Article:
Collaborative Divorce Process--The Pros and Cons

While we at believe that Collaborative Divorce is the preferred method of resolving your conflict, we recognize that it is not necessary the best option for everyone.  There are some aspects of the process which—while we hate to call them “cons”—make it not ideal or appropriate in all situations.

The Pros of the Collaborative Divorce Process are, in our opinion, quite obvious, but just to summarize a few:

·        Control:        The biggest benefit is the level of control you and your spouse have over the process.  You schedule the meetings.  You determine the pace.  You hire the professionals.  You decide what issues to discuss and in what order.         

·        Privacy:        Litigation is open to the public.  Your entire case file can be accessed.  In Collaborative Divorce, you can maintain your privacy—and integrity.  This could be crucial depending on your personal situation, including the source of your earnings (i.e., cash businesses…).

·        Reduced Costs:         People often question how the process can be less costly when you involve multiple professionals.  The simple answer is that you are taking time away from what you would pay your lawyers and using neutrals.  By way of example—instead of paying two lawyers $350 per hour to sort through the finances independently (i.e., a combined $700 per hour), you pay one financial professional at a rate of $200 per hour to accomplish the same task. 

·        Innovative Solutions:             Unlike litigation, where you are confined by what the law “allows” or what a Judge has “authority” to order, in the Collaborative Divorce Process we focus on what is best for you and your family, seeking innovative solutions that best meet your needs regardless of whether a Judge would have the authority to craft the same solution.

The Cons of the Collaborative Divorce Process are, largely, not negatives, but recognition of unique circumstances in particular cases wherein the process is not appropriate for the parties, including:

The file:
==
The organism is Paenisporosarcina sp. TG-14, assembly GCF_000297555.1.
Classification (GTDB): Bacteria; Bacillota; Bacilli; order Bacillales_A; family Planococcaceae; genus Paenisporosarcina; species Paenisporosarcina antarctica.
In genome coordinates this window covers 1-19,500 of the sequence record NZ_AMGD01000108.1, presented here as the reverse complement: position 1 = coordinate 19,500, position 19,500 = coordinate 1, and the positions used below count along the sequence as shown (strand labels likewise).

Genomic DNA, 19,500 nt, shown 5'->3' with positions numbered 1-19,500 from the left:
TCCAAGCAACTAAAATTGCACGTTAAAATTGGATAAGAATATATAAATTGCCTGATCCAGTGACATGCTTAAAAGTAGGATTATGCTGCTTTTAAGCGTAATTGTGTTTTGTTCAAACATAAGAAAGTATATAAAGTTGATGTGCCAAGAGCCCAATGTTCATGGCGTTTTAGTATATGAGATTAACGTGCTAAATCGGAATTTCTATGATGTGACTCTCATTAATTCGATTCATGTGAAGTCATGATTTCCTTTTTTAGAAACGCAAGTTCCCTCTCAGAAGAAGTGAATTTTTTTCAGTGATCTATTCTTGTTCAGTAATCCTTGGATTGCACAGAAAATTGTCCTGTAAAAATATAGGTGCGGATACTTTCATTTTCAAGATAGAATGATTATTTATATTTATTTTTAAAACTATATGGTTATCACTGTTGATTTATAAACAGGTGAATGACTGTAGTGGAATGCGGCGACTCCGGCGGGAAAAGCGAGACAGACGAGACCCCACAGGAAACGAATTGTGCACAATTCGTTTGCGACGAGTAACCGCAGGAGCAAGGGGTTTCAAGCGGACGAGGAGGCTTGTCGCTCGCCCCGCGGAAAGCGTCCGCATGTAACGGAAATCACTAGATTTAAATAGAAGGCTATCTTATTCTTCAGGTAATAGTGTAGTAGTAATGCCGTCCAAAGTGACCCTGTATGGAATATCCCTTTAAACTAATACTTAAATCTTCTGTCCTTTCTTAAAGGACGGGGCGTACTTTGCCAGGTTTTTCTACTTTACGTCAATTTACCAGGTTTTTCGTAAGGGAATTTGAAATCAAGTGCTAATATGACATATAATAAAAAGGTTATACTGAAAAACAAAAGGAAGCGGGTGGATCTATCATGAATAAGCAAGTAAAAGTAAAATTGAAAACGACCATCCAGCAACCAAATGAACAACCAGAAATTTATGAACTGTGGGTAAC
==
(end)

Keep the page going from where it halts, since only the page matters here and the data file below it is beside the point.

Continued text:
·        Domestic Violence:                 The Collaborative Divorce Process is not appropriate in situations where there is a history of domestic violence.

·        Substance Abuse:                    Where one of the spouses is dealing with substance abuse issues, you may be able to pursue a Collaborative Divorce—but you will want to include multiple mental health professionals to safeguard the process

·        Terminating the Process:      Pursuant to the black-letter of the Participation Agreement, once you enter the Collaborative Divorce Process you are bound to it unless you formally seek to disengage—at which point there is a 30-day cooling off period, both parties would have to hire new attorneys and you would lose all the data and information

·        Lack of Control Over Other Side/Inability to Seek Judicial Intervention:  While you control tot Collaborative Divorce Process, it does require cooperation from your spouse and their attorney.  Without it, you may feel lost, with nowhere to turn for help. Of course, the inattentiveness and unreasonableness of your spouse’s attorney is a real concern in litigation—the difference being that it is less likely to occur in a true Collaborative case with Collaboratively trained attorneys.  Further, Judges are loathe to make real decisions on interim issues via motion practice—often sending you to mediation—so you are not really missing this option within the Collaborative Divorce Process (and you can still arbitrate interim issues if necessary)

Once of the most important things to recognize, however, is that the “fear” of losing your attorney and/or losing all the work that was done in your case is easily assuaged by knowing that you can, within the Collaborative Divorce Process, pursue mediation or—in the worse case scenario—arbitration.  The reality is that less than 5% of cases in litigation go to trial—and even if your Collaborative case falls within that 5% group, you can still obtain a resolution to your matter without hiring new attorneys via arbitration, which will actually be less stressful and less costly than traditional litigation—making the “negative” a positive in all actuality.

David Cardamone